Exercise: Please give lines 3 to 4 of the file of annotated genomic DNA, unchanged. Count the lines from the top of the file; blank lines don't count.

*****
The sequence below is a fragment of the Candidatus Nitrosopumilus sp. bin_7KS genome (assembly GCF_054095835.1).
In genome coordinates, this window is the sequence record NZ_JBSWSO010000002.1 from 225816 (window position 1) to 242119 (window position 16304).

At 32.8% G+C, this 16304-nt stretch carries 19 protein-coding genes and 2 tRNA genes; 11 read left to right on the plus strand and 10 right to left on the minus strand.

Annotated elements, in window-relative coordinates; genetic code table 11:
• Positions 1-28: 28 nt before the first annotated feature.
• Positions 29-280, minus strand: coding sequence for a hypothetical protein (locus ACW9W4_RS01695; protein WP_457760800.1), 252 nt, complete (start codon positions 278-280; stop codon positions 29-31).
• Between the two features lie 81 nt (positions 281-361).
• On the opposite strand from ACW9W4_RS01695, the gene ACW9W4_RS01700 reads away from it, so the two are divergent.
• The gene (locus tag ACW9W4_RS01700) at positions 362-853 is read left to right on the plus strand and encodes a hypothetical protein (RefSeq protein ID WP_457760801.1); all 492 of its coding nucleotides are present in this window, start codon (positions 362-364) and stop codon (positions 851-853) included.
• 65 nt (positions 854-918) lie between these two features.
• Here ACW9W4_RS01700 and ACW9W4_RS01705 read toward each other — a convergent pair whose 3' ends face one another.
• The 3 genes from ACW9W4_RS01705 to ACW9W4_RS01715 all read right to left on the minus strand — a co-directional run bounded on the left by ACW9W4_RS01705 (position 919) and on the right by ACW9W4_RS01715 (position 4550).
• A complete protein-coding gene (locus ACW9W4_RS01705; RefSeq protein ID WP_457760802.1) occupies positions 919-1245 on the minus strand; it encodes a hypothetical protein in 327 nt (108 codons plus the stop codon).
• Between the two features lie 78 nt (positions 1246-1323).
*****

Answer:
At 32.8% G+C, this 16304-nt stretch carries 19 protein-coding genes and 2 tRNA genes; 11 read left to right on the plus strand and 10 right to left on the minus strand.

Annotated elements, in window-relative coordinates; genetic code table 11: